Washington Nationals 2022 MLB Draft Report Card
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Best Pure Hitter: OF Jared McKenzie (5) entered the summer of 2021 as one of the better hitting prospects in the 2022 draft class, but he struggled in the Cape Cod League and his strikeout rate ballooned during the 2022 season with Baylor. However, McKenzie looked much more like the underclass version of himself during a 17-game pro debut with Low-A Fredericksburg. While there as an age-appropriate 21-year-old, McKenzie slashed .400/.425/.614 and posted a 184 wRC+. 3B Trey Lipscomb (3) could also make a case for this category after hitting .355/.428/.717 in his fourth season at Tennessee.
Best Power Hitter: There are a few players with impressive raw power in this Nationals draft class, including the previously mentioned Lipscomb (3) and 10th round senior sign 3B Murphy Stehly (10), but OF Elijah Green (1) is still the clear choice. He has otherworldly strength and physicality for his age and routinely showed an ability to translate his 70-grade raw power into game power. He has the potential to hit 35-plus home runs in the big leagues and showed the best exit velocities in this Nationals draft class during his pro debut.
Fastest Runner: The fact that Green (1) could also win this category is a testament to his athleticism and borderline unicorn status on the diamond. He has turned in 70-grade run times. OF Brenner Cox (4) is a plus runner and could play a solid center field in part because of that, while OF Johnathan Thomas (19) was one of the best basestealers in college baseball—he went 62-for-70 (88.6%) and handily led Division I players in steals—and is a near top-of-the-scale runner. He’s the choice here among a few good options.
Best Defensive Player: Green (1) got the bulk of the playing time in center field in the Florida Complex League, but both he and Cox (4) have the tools to be above-average defenders at the position with speed and big throwing arms that should allow them to play all three positions at a high level if necessary.
Best Fastball: LHP Jake Bennett (2) throws a fastball in the 91-94 mph range from the left side and touches 95, but he gets good extension thanks to a huge, 6-foot-6, 234-pound frame and likely adds a bit of sneak to the pitch because of that. Another solid option for this category is RHP Riley Cornelio (7), who throws a 92-95 mph fastball with sinking life.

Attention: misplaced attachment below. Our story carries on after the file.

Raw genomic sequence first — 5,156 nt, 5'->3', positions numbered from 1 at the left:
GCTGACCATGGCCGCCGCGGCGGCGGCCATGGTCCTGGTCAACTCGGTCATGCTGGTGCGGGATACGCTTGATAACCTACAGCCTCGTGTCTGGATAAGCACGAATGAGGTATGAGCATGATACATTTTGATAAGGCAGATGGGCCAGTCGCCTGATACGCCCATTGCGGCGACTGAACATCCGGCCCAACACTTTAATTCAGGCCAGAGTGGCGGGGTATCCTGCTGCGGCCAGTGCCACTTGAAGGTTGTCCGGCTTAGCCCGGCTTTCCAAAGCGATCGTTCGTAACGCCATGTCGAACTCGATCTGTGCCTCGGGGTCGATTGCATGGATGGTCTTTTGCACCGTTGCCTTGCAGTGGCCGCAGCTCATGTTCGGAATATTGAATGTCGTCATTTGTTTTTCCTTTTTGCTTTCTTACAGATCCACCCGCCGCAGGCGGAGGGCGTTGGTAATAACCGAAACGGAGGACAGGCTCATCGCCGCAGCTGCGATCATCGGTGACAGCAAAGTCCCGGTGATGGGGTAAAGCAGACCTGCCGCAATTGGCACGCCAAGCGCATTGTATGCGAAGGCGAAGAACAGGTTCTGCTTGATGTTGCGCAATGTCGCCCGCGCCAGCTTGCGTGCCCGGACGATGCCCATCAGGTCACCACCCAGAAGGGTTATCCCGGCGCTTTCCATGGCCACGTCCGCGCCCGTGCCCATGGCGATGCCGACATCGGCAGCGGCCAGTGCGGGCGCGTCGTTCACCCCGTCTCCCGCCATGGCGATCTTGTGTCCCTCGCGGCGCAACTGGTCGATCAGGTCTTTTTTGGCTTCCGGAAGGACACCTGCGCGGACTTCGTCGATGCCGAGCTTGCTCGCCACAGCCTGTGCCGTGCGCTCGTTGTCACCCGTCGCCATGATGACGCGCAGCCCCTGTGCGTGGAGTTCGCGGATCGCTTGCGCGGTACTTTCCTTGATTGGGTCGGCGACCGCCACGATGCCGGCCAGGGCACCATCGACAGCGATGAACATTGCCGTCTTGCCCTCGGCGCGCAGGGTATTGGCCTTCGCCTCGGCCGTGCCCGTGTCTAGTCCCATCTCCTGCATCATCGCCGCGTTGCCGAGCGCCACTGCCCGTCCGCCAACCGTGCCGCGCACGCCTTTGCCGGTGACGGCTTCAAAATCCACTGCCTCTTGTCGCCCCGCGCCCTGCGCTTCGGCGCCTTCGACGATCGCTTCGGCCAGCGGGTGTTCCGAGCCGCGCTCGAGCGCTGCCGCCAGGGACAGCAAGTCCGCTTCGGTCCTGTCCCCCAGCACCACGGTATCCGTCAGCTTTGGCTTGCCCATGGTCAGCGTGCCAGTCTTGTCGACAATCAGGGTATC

Best Secondary Pitch: Cornelio’s (7) mid-80s slider was a weapon for him during the spring with Texas Christian and flashed plus as a knockout pitch in two-strike counts. Bennett’s (2) sweeping slider is likely not as nasty looking at first glance, but he has better feel for the pitch and can vary the shape and power of the pitch depending on the situation. It’s an above-average offering.
Best Pro Debut: It’s hard to choose anyone other than McKenzie (5) for this category, particularly after he saw his draft stock drop throughout the college season. His performance in the Carolina League could make him one of the more exciting steals of the 2022 draft class as a fifth-round pick, and he showed hitting ability, speed and power while playing all three outfield positions.
Best Athlete: Green (1) was the best athlete in the 2022 draft class as a whole—high school or college—so it would be odd for him to not be the choice here. The Nationals are very high on Cox’s (4) athleticism as well, so he gets the honorable mention.
Most Intriguing Background: The Nationals drafted a few notable bloodlines players, including Green (1)—whose father Eric played in the NFL for 10 years. But how about a day three pick, RHP Marquis Grissom Jr. (13)? His father, Marquis Grissom Sr., was a 17-year outfielder who made two all-star teams, was a 1995 World Series champion, earned four Gold Gloves for his work in the outfield and was a 30-win player over the course of his career.
Closest To The Majors: Bennett (2) has the sort of tools and skill set that could move quickly. He’s a polished strike thrower with a well-rounded arsenal of pitches that are near big league quality now, and he showed an ability to make necessary adjustments in college that should bode well for his professional career.
Best Late-Round Pick (Or NDFA): The Nationals drafted RHP Luke Young (11) with their first pick on the third day of the draft and signed him for $250,000—the seventh-largest bonus the organization handed out in 2022. He’s a massively projectable pitcher who has an exciting fastball/breaking ball combination now, but will need to refine his command and feel to get the most out of it.
The One Who Got Away: The only player the Nationals didn’t sign in the 20-round draft was SS JeanPierre Ortiz (20) and it’s likely the team selected him knowing they wouldn’t sign him. Ortiz was one of the better defensive shortstops in the high school class for 2022, with an offensive game that needs more refinement. He will head to Florida International for his college career.